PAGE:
Defunct ferries could act as a temporary home for MPs while works are carried out to repair the Houses of Parliament, according to a new scheme proposedby marine engineers.
The scheme to convert three ferries into a floating temporary parliament for six years has been proposed by marine engineer Beckett Rankine.
The Woolwich ferries are due to be sold off by owner Transport for London later this year, when they go out of service. Beckett Rankine director Tim Beckett said they could be transformed by the end of 2019.
Beckett said the boats would otherwise be sold off for scrap and fetch around £40,000 each.
He said reusing the existing infrastructure would be a perfect way for the government to mitigate some of the cost of renovating the Houses of Parliament.
“You sometimes need to look at things a bit more imaginatively, and this is an example of that,” said Beckett. “With this idea, the MPs could show they understand austerity and that it applies to them too.
“It doesn’t mean they should have temporary facilities which aren’t fit, but it does mean that they should look to be sustainable and repurpose existing infrastructure.”
Becket said both chambers could be fitted on to the boats with “room to spare” allowing meeting rooms to also be included in the design.
One of the main concerns with reusing the ferries is security. He said the starting point was to make them as secure, or more secure, than the existing building. Backett Rankine has appointed security specialist Securewest International to carry out an assessment of what would be required to make the ferries safe.
“There’s no reason why it can’t be made more secure than the current situation,” he said. “The sort of floating boom that we are envisaging is like the type the US Navy uses for its warships, it has catch nets on top of it.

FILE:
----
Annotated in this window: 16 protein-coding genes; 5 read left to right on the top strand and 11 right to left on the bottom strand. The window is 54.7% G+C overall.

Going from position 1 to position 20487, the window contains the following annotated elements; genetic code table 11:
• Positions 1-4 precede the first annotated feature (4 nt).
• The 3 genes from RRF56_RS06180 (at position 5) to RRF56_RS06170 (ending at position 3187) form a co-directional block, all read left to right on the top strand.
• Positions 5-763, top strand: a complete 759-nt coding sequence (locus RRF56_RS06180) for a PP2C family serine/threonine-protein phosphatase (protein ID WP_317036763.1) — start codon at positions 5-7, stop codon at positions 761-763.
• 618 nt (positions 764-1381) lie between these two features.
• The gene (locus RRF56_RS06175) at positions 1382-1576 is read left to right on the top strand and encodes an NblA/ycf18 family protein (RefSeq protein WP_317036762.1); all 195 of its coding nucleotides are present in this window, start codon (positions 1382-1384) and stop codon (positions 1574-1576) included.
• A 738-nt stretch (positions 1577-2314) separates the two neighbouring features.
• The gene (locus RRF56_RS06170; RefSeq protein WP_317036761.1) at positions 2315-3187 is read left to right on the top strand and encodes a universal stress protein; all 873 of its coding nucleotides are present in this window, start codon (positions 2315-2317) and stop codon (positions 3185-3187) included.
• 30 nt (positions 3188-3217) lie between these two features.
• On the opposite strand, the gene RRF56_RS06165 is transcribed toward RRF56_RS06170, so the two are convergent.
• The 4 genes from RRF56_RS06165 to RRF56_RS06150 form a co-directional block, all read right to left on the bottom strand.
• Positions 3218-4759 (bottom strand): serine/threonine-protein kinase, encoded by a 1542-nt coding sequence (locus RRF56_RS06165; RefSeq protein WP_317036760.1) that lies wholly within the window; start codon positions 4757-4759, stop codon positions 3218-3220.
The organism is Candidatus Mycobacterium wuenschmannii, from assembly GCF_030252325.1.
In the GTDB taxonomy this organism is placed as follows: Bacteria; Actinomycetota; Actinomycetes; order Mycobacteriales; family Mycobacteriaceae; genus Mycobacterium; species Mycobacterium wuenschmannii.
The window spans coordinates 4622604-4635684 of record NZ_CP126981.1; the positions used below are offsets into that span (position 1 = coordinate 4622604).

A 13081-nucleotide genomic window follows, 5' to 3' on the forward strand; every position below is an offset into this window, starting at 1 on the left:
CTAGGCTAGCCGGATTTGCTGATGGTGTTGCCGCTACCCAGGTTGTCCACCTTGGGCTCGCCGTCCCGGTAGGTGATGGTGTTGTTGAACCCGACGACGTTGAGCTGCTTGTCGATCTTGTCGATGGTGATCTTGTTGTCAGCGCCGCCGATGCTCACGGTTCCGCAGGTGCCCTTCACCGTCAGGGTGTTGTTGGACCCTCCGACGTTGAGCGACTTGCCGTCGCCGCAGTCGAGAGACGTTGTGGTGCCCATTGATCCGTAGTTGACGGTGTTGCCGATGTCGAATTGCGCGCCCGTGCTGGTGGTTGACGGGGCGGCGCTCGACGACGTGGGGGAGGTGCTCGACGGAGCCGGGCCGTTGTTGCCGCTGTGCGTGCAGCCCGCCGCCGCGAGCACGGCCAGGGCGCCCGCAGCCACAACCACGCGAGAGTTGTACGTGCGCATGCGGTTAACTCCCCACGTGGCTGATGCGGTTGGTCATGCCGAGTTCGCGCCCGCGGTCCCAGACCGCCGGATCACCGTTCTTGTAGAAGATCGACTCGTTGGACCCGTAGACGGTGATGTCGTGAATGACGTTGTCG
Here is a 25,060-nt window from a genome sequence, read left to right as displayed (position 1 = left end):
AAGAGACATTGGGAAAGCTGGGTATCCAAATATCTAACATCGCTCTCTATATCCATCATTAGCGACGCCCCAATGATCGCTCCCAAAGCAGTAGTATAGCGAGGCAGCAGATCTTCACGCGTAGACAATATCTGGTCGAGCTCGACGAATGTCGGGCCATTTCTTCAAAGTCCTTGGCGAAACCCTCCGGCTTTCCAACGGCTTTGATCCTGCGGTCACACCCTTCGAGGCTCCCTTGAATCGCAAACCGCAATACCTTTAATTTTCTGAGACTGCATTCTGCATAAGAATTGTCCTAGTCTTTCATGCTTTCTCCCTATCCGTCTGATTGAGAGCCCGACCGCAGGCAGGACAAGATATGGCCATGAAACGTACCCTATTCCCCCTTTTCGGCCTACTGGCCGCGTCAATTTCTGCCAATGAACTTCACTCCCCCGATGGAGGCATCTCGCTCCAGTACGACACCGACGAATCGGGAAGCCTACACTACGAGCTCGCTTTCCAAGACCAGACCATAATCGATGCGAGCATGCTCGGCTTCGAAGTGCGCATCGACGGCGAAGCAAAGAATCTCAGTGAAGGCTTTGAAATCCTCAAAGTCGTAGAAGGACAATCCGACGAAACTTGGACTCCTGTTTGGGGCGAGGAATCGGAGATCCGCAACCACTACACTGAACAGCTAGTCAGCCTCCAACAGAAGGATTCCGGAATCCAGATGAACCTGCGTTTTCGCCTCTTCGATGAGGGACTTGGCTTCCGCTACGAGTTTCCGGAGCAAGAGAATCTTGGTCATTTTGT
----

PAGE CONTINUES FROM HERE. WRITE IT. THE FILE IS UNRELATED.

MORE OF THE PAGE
“In terms of an attack, the ferries are subdivided and pretty hard to sink. They’re designed for travelling rather than being tied up so they exceed what is required for static vessels. There would be three links to the shore, so you’ve got pretty quick access to land.”
He said at present, the Houses of Parliament lacks features like bullet proof glass, but such measures could be introduced onto the ferries.
Initial estimates have put the cost of transforming the boats at around £55M, and much of the accomodation could be prefabricated and installed on the ferries when they had been stripped back and prepared he said.
Rankine said that if renovation works at the Palace of Westminster overran, the cost of remaining on the ferries would not increase, unlike the additional cost of rent should the MPs be housed in an existing building. He also said the ferries could be sold off when they were no longer needed, recouping some of the initial cost.
Beckett envisages the ferries could be moored in the Thames, outside the existing Houses of Parliament with access via covered tunnels through the main building. Access routes could be adjusted to accommodate the construction work. An alternative route could be introduced through Victoria Gardens next to the Palace of Westminster, he said.
Becket claimed that river authority Port of London Authority would would allow a temporary mooring for the duration of the renovation works.